Ammianus Marcellinus love

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Ammianus Marcellinus

Definitions

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Etymologies

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Examples

  • For example, check Ammianus Marcellinus, Res Gestae, 17.12.11, where three Sarmatian names are Latinized as Rumo 3rd decl.

    The etymology of Latin tofus 'tufa' isn't written in stone

  • Contemporary sources so often refer to subgroups of Picts Ammianus Marcellinus in the post; Bede refers to northern and southern Picts that it seems clear that they weren't homogeneous.

    Attacotti

  • Ammianus Marcellinus recognises two subdivisions, and there may well have been many more.

    Archive 2009-11-01

  • If these refer to the same tribe as the Attacotti of Ammianus Marcellinus and St Jerome, this suggests that the Late Roman Army had recruited some troops from the rebellious British tribe and sent them off to serve elsewhere in the Empire.

    Archive 2009-11-01

  • How about the broch-builders or their successors, living in what is now Caithness and the Northern and/or Western Isles, as a candidate for a culturally distinct tribe who in the 360s AD were called the Attacotti by Ammianus Marcellinus and St Jerome?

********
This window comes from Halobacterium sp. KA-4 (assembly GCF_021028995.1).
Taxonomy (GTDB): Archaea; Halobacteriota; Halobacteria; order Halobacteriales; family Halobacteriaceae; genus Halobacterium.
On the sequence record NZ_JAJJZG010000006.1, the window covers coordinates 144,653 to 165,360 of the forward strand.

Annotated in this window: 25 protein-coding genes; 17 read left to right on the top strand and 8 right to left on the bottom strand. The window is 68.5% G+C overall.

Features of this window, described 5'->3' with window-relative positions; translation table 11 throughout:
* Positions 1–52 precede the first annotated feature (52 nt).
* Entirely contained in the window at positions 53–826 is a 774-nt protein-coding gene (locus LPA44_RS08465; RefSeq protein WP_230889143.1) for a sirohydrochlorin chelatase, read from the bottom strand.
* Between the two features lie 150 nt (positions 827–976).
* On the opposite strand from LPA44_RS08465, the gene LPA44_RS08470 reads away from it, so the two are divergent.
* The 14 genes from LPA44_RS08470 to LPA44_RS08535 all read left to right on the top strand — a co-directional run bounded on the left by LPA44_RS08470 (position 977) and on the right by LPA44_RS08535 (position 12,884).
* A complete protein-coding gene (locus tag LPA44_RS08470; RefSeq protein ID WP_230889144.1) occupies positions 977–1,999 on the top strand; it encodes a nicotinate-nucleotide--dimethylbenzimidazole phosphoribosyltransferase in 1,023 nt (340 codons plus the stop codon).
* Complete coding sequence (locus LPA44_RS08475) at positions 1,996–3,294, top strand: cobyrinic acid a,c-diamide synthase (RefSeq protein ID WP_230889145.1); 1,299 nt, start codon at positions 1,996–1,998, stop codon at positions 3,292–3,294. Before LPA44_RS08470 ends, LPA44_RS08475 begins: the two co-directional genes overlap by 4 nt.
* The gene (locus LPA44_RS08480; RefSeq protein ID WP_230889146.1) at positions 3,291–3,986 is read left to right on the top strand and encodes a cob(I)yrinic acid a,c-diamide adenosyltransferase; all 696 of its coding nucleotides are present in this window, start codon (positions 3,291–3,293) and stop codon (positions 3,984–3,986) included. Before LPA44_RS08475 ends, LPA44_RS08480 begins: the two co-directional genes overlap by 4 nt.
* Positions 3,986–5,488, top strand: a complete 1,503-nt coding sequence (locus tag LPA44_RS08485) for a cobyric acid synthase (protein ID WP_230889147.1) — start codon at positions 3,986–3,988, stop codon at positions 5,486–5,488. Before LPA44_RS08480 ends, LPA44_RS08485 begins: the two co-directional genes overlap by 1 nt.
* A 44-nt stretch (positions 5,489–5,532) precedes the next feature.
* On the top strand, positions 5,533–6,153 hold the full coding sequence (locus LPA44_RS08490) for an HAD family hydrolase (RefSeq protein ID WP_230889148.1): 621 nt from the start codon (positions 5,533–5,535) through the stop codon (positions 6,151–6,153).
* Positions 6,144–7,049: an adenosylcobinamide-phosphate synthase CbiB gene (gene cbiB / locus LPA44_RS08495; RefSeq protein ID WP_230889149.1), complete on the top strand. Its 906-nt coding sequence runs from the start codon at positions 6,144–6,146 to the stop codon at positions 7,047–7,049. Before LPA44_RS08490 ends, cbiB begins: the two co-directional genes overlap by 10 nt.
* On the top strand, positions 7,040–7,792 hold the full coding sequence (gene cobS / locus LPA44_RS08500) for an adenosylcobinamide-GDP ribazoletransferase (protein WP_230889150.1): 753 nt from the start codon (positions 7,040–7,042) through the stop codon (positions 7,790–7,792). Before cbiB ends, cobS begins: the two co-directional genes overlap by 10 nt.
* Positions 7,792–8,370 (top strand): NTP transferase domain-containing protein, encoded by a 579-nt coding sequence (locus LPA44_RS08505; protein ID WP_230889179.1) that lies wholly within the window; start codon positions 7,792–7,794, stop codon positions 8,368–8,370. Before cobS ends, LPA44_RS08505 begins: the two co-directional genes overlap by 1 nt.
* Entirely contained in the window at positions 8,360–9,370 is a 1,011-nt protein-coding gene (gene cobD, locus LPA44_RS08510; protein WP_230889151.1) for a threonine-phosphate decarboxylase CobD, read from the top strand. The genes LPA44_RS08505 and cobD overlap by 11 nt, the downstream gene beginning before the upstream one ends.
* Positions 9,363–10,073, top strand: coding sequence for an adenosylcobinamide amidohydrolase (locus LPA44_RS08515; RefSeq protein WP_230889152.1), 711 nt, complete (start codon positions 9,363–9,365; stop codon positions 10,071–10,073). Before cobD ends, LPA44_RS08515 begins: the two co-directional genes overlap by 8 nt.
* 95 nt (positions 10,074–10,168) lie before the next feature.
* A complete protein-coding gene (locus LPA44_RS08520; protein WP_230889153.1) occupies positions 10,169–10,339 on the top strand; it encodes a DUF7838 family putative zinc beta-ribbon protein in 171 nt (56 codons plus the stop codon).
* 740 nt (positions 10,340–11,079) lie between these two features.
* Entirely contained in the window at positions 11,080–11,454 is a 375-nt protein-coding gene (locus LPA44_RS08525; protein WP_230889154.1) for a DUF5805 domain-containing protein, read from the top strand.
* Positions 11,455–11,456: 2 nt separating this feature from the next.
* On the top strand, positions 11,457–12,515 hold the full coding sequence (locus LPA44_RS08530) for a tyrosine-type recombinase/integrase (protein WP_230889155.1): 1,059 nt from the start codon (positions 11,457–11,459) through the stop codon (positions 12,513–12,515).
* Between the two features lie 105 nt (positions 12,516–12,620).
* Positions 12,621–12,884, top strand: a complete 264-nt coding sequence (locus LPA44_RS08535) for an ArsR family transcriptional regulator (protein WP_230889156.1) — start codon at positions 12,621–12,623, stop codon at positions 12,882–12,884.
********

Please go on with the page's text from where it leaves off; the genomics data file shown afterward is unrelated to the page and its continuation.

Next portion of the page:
Archive 2009-11-01

  • Marriages entered into for a fixed period are found ... the ancient Arabs too, according to Ammianus Marcellinus, marriages were often contracted for a term of definite length, after which the wife might withdraw if she pleased.

    Archive 2008-04-01

  • For they were a long time chosen by the people, as we may see by the sedition raised about the election between Damasus and Ursinus; which Ammianus Marcellinus saith was so great that Juventius the Praefect, unable to keep the peace between them, was forced to go out of the city; and that there were above a hundred men found dead upon that occasion in the church itself.

    Leviathan

  • Ammianus Marcellinus saith, describing the sedition of Damasus and

    Leviathan

  • Ammianus Marcellinus, lib. 24, reports that they marry one another, and fall in love if they grow in sight; and when the wind brings the smell to them, they are marvellously affected.

    Anatomy of Melancholy

  • 'We will rest content with offering to our readers the following portrayal, quoted from Ammianus Marcellinus, lib. xiv, chap. 6, and lib. xxviii, chap. 4. will not presume to attempt any translation after having read Gibbon's version of the combination of these two chapters.

    Satyricon

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